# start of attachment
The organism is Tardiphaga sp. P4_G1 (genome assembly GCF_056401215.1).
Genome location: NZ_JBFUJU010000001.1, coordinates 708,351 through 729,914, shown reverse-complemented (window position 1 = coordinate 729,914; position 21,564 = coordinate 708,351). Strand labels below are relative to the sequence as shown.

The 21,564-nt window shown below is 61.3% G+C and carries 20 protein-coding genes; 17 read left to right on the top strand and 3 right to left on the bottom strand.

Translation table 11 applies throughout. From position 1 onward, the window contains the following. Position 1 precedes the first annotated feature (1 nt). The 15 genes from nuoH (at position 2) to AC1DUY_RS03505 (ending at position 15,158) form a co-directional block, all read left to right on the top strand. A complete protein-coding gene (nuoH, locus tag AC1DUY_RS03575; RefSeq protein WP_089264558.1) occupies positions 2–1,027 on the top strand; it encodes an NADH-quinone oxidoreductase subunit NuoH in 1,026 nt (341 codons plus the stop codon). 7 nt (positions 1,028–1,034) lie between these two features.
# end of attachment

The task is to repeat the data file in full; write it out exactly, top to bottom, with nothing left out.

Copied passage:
The organism is Tardiphaga sp. P4_G1 (genome assembly GCF_056401215.1).
Genome location: NZ_JBFUJU010000001.1, coordinates 708,351 through 729,914, shown reverse-complemented (window position 1 = coordinate 729,914; position 21,564 = coordinate 708,351). Strand labels below are relative to the sequence as shown.

The 21,564-nt window shown below is 61.3% G+C and carries 20 protein-coding genes; 17 read left to right on the top strand and 3 right to left on the bottom strand.

Translation table 11 applies throughout. From position 1 onward, the window contains the following. Position 1 precedes the first annotated feature (1 nt). The 15 genes from nuoH (at position 2) to AC1DUY_RS03505 (ending at position 15,158) form a co-directional block, all read left to right on the top strand. A complete protein-coding gene (nuoH, locus tag AC1DUY_RS03575; RefSeq protein WP_089264558.1) occupies positions 2–1,027 on the top strand; it encodes an NADH-quinone oxidoreductase subunit NuoH in 1,026 nt (341 codons plus the stop codon). 7 nt (positions 1,028–1,034) lie between these two features.